29 F3d 375 United States v. Rej

29 F.3d 375

UNITED STATES of America, Appellee,
Juvenile Male R.E.J., Appellant.

No. 94-1060 SDRC.

United States Court of Appeals,
Eighth Circuit.

Submitted May 12, 1994.
Decided July 6, 1994.

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Bernard Duffy, Fort Pierre, SD, argued, for appellant.


Mikal Hanson, Asst. U.S. Atty., Pierre, SD, argued, for appellee.


Before MAGILL, Circuit Judge, JOHN R. GIBSON, Senior Circuit Judge, and MAGNUSON,* District Judge.


MAGNUSON, District Judge.


R.E.J., a juvenile who was convicted in a court trial of two counts of sexual abuse, appeals his conviction. The Appellant contends the evidence is insufficient to sustain his conviction. We affirm.


Appellant's cousin, a ten-year old female, reported to her school guidance counselor on April 21, 1992 that she had been sexually abused by R.E.J. on the preceding night. Also on April 21 she was seen by a doctor, who testified that the medical evidence indicated the victim had suffered at least forcible digital penetration of the hymen and possibly penile penetration of the vulva. R.E.J. denied that he had any sexual contact with the victim and claimed that he was at another house for the entire night of April 20, 1992. Although several of R.E.J.'s adult relatives supported his alibi, the district court1 found those witnesses lacking in credibility because of their extended periods of intoxication. Believing the victim and other witnesses in her support, the district court judge determined that R.E.J. had sexually abused the victim. The parties stipulated that R.E.J. was an Indian in Indian country (Fort Thompson, South Dakota). After holding that R.E.J. was a juvenile delinquent and that he was guilty of the crimes charged, the district court sentenced R.E.J. to probation until his twenty-first birthday.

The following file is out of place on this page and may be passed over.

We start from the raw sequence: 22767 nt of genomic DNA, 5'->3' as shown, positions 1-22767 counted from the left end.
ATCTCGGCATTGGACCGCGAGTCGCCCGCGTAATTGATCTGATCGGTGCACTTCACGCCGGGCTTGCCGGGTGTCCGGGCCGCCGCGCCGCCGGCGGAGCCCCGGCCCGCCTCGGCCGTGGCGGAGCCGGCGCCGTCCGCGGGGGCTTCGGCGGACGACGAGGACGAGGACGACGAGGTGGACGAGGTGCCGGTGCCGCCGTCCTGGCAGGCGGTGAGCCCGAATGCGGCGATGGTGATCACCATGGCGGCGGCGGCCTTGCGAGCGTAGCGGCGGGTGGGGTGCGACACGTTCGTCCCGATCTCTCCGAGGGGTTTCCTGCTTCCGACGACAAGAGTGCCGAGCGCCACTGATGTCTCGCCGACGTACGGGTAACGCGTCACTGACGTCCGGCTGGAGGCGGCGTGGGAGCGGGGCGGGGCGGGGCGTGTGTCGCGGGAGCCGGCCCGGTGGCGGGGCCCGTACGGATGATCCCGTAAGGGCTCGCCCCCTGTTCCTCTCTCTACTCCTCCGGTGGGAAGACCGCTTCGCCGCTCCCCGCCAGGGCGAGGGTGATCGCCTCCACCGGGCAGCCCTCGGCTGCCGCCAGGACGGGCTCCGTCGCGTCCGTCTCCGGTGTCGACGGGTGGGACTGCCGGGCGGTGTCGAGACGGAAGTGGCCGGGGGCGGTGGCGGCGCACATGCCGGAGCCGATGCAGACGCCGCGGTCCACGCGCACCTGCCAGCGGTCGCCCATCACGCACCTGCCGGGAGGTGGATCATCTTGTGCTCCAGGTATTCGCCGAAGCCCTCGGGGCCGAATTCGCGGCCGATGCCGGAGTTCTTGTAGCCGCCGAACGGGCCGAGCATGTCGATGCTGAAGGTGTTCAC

"When reviewing the sufficiency of the evidence, an appellate court is required to view the evidence in the light most favorable to the government and to accept as established all reasonable inferences to support the conviction.... It is not necessary that the evidence at trial be so overwhelming as to exclude every reasonable hypothesis except guilt; rather, the evidence must merely be sufficient to persuade a jury beyond a reasonable doubt that the defendant has committed the offense alleged." United States v. Stuart, 923 F.2d 607, 611 (8th Cir.1991). In a case in which the district court acts as the finder of fact, an appellate court should uphold the decision of the district court unless it is clearly erroneous. United States v. Doe, 871 F.2d 1248, 1255 (5th Cir.1989). The district court made specific findings regarding the credibility of the witnesses in this case, and those findings are not clearly erroneous. We thus affirm Appellant's conviction. See 8th Cir.R. 47B.

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The HONORABLE PAUL A. MAGNUSON, United States District Judge for the District of Minnesota, sitting by designation


The Honorable Richard H. Battey, United States District Court Judge for the District of South Dakota